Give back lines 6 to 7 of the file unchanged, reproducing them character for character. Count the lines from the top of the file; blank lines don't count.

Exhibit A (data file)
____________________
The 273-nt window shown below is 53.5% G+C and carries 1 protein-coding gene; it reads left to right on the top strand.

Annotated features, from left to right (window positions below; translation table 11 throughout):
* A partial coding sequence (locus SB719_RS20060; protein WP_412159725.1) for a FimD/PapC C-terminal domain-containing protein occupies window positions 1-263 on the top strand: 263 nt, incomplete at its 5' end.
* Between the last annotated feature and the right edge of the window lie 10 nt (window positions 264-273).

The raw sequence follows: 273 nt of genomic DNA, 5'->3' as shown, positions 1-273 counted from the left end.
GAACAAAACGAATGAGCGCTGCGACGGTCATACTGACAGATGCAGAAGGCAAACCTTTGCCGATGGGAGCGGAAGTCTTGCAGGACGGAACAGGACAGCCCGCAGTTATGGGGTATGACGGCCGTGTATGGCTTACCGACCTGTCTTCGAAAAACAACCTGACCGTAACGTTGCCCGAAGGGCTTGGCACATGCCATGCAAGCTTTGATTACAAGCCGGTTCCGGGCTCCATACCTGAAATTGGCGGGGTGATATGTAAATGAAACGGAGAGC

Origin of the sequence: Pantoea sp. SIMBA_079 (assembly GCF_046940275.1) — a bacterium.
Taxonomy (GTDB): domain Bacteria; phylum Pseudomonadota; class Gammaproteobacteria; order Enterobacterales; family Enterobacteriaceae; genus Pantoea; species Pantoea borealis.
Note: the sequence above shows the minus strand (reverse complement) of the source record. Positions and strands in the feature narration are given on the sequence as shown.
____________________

GAACAAAACGAATGAGCGCTGCGACGGTCATACTGACAGATGCAGAAGGCAAACCTTTGCCGATGGGAGCGGAAGTCTTGCAGGACGGAACAGGACAGCCCGCAGTTATGGGGTATGACGGCCGTGTATGGCTTACCGACCTGTCTTCGAAAAACAACCTGACCGTAACGTTGCCCGAAGGGCTTGGCACATGCCATGCAAGCTTTGATTACAAGCCGGTTCCGGGCTCCATACCTGAAATTGGCGGGGTGATATGTAAATGAAACGGAGAGC

Origin of the sequence: Pantoea sp. SIMBA_079 (assembly GCF_046940275.1) — a bacterium.